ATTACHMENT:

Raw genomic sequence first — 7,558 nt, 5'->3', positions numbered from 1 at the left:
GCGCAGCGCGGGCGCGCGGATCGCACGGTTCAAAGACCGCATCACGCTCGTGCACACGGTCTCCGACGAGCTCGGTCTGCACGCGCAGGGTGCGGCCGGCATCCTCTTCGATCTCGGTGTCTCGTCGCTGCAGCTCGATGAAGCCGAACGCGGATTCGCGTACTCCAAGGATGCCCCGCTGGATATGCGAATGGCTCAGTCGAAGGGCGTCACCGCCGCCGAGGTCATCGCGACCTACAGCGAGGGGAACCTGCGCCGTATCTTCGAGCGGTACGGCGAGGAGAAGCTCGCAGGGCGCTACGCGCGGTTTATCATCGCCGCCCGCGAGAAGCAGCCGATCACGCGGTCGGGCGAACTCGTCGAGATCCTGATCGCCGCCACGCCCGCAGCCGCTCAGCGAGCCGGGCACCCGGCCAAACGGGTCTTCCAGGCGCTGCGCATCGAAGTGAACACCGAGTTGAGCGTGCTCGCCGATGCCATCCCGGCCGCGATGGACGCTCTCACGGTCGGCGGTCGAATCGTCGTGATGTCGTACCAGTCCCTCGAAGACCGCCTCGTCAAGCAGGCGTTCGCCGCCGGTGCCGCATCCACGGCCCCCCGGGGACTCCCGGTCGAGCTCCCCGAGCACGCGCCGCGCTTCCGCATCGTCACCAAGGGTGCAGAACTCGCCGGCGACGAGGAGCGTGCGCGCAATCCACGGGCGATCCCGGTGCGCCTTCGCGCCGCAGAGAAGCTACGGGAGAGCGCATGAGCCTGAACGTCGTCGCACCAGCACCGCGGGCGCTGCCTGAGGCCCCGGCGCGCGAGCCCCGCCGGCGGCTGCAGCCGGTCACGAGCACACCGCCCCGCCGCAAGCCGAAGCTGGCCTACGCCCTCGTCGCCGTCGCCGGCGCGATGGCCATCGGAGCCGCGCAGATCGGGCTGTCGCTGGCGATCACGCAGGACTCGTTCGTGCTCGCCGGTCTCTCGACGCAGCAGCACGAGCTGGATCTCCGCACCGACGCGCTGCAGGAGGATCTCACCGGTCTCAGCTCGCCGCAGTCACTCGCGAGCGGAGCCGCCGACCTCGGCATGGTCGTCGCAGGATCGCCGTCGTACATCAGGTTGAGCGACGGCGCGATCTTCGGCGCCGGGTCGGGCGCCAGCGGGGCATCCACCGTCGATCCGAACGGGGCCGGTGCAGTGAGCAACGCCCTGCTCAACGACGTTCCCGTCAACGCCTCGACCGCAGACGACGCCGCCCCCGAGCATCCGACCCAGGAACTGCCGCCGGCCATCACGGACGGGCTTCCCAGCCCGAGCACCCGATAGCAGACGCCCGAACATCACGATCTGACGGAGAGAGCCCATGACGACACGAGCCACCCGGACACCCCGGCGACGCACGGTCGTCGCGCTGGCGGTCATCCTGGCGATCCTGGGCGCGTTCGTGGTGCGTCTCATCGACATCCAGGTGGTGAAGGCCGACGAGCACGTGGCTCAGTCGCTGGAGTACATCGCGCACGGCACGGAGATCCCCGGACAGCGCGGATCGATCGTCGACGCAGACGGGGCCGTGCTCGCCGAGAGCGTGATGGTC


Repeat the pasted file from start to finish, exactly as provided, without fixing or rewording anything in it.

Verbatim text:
Raw genomic sequence first — 7,558 nt, 5'->3', positions numbered from 1 at the left:
GCGCAGCGCGGGCGCGCGGATCGCACGGTTCAAAGACCGCATCACGCTCGTGCACACGGTCTCCGACGAGCTCGGTCTGCACGCGCAGGGTGCGGCCGGCATCCTCTTCGATCTCGGTGTCTCGTCGCTGCAGCTCGATGAAGCCGAACGCGGATTCGCGTACTCCAAGGATGCCCCGCTGGATATGCGAATGGCTCAGTCGAAGGGCGTCACCGCCGCCGAGGTCATCGCGACCTACAGCGAGGGGAACCTGCGCCGTATCTTCGAGCGGTACGGCGAGGAGAAGCTCGCAGGGCGCTACGCGCGGTTTATCATCGCCGCCCGCGAGAAGCAGCCGATCACGCGGTCGGGCGAACTCGTCGAGATCCTGATCGCCGCCACGCCCGCAGCCGCTCAGCGAGCCGGGCACCCGGCCAAACGGGTCTTCCAGGCGCTGCGCATCGAAGTGAACACCGAGTTGAGCGTGCTCGCCGATGCCATCCCGGCCGCGATGGACGCTCTCACGGTCGGCGGTCGAATCGTCGTGATGTCGTACCAGTCCCTCGAAGACCGCCTCGTCAAGCAGGCGTTCGCCGCCGGTGCCGCATCCACGGCCCCCCGGGGACTCCCGGTCGAGCTCCCCGAGCACGCGCCGCGCTTCCGCATCGTCACCAAGGGTGCAGAACTCGCCGGCGACGAGGAGCGTGCGCGCAATCCACGGGCGATCCCGGTGCGCCTTCGCGCCGCAGAGAAGCTACGGGAGAGCGCATGAGCCTGAACGTCGTCGCACCAGCACCGCGGGCGCTGCCTGAGGCCCCGGCGCGCGAGCCCCGCCGGCGGCTGCAGCCGGTCACGAGCACACCGCCCCGCCGCAAGCCGAAGCTGGCCTACGCCCTCGTCGCCGTCGCCGGCGCGATGGCCATCGGAGCCGCGCAGATCGGGCTGTCGCTGGCGATCACGCAGGACTCGTTCGTGCTCGCCGGTCTCTCGACGCAGCAGCACGAGCTGGATCTCCGCACCGACGCGCTGCAGGAGGATCTCACCGGTCTCAGCTCGCCGCAGTCACTCGCGAGCGGAGCCGCCGACCTCGGCATGGTCGTCGCAGGATCGCCGTCGTACATCAGGTTGAGCGACGGCGCGATCTTCGGCGCCGGGTCGGGCGCCAGCGGGGCATCCACCGTCGATCCGAACGGGGCCGGTGCAGTGAGCAACGCCCTGCTCAACGACGTTCCCGTCAACGCCTCGACCGCAGACGACGCCGCCCCCGAGCATCCGACCCAGGAACTGCCGCCGGCCATCACGGACGGGCTTCCCAGCCCGAGCACCCGATAGCAGACGCCCGAACATCACGATCTGACGGAGAGAGCCCATGACGACACGAGCCACCCGGACACCCCGGCGACGCACGGTCGTCGCGCTGGCGGTCATCCTGGCGATCCTGGGCGCGTTCGTGGTGCGTCTCATCGACATCCAGGTGGTGAAGGCCGACGAGCACGTGGCTCAGTCGCTGGAGTACATCGCGCACGGCACGGAGATCCCCGGACAGCGCGGATCGATCGTCGACGCAGACGGGGCCGTGCTCGCCGAGAGCGTGATGGTC